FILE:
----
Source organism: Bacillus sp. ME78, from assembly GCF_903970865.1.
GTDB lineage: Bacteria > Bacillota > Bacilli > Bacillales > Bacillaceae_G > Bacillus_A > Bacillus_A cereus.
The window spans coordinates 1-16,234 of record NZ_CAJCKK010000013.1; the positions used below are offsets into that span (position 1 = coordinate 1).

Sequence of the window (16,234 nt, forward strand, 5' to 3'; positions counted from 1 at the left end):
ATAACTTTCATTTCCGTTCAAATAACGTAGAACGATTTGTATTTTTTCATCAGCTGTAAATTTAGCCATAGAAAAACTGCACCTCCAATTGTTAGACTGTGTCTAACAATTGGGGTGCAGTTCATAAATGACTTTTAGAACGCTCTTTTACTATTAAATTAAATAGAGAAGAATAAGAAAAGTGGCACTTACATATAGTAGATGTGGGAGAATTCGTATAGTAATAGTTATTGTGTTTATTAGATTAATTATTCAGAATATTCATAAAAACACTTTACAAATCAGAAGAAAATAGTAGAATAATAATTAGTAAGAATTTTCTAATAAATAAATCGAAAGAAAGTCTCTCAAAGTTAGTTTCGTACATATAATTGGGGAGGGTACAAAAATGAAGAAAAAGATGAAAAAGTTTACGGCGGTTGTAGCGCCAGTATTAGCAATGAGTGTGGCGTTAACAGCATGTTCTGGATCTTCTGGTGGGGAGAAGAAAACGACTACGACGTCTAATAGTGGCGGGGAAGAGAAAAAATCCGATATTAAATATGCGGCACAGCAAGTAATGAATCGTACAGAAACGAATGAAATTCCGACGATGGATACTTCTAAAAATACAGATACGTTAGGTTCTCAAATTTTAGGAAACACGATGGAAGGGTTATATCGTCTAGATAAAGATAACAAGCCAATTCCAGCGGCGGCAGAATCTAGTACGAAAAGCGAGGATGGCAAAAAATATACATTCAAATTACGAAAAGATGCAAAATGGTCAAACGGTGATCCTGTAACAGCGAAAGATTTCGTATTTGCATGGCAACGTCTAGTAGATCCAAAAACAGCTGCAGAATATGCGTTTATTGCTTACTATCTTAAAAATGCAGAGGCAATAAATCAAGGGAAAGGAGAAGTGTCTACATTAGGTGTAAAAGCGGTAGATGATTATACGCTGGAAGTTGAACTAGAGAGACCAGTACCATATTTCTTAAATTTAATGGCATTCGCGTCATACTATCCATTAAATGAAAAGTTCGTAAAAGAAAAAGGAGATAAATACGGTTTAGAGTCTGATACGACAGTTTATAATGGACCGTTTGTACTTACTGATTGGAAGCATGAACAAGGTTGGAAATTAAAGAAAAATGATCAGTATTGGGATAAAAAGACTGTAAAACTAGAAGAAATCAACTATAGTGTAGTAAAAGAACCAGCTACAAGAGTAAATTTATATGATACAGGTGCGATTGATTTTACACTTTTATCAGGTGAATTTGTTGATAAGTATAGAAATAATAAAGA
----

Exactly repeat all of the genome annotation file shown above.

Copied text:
Source organism: Bacillus sp. ME78, from assembly GCF_903970865.1.
GTDB lineage: Bacteria > Bacillota > Bacilli > Bacillales > Bacillaceae_G > Bacillus_A > Bacillus_A cereus.
The window spans coordinates 1-16,234 of record NZ_CAJCKK010000013.1; the positions used below are offsets into that span (position 1 = coordinate 1).

Sequence of the window (16,234 nt, forward strand, 5' to 3'; positions counted from 1 at the left end):
ATAACTTTCATTTCCGTTCAAATAACGTAGAACGATTTGTATTTTTTCATCAGCTGTAAATTTAGCCATAGAAAAACTGCACCTCCAATTGTTAGACTGTGTCTAACAATTGGGGTGCAGTTCATAAATGACTTTTAGAACGCTCTTTTACTATTAAATTAAATAGAGAAGAATAAGAAAAGTGGCACTTACATATAGTAGATGTGGGAGAATTCGTATAGTAATAGTTATTGTGTTTATTAGATTAATTATTCAGAATATTCATAAAAACACTTTACAAATCAGAAGAAAATAGTAGAATAATAATTAGTAAGAATTTTCTAATAAATAAATCGAAAGAAAGTCTCTCAAAGTTAGTTTCGTACATATAATTGGGGAGGGTACAAAAATGAAGAAAAAGATGAAAAAGTTTACGGCGGTTGTAGCGCCAGTATTAGCAATGAGTGTGGCGTTAACAGCATGTTCTGGATCTTCTGGTGGGGAGAAGAAAACGACTACGACGTCTAATAGTGGCGGGGAAGAGAAAAAATCCGATATTAAATATGCGGCACAGCAAGTAATGAATCGTACAGAAACGAATGAAATTCCGACGATGGATACTTCTAAAAATACAGATACGTTAGGTTCTCAAATTTTAGGAAACACGATGGAAGGGTTATATCGTCTAGATAAAGATAACAAGCCAATTCCAGCGGCGGCAGAATCTAGTACGAAAAGCGAGGATGGCAAAAAATATACATTCAAATTACGAAAAGATGCAAAATGGTCAAACGGTGATCCTGTAACAGCGAAAGATTTCGTATTTGCATGGCAACGTCTAGTAGATCCAAAAACAGCTGCAGAATATGCGTTTATTGCTTACTATCTTAAAAATGCAGAGGCAATAAATCAAGGGAAAGGAGAAGTGTCTACATTAGGTGTAAAAGCGGTAGATGATTATACGCTGGAAGTTGAACTAGAGAGACCAGTACCATATTTCTTAAATTTAATGGCATTCGCGTCATACTATCCATTAAATGAAAAGTTCGTAAAAGAAAAAGGAGATAAATACGGTTTAGAGTCTGATACGACAGTTTATAATGGACCGTTTGTACTTACTGATTGGAAGCATGAACAAGGTTGGAAATTAAAGAAAAATGATCAGTATTGGGATAAAAAGACTGTAAAACTAGAAGAAATCAACTATAGTGTAGTAAAAGAACCAGCTACAAGAGTAAATTTATATGATACAGGTGCGATTGATTTTACACTTTTATCAGGTGAATTTGTTGATAAGTATAGAAATAATAAAGA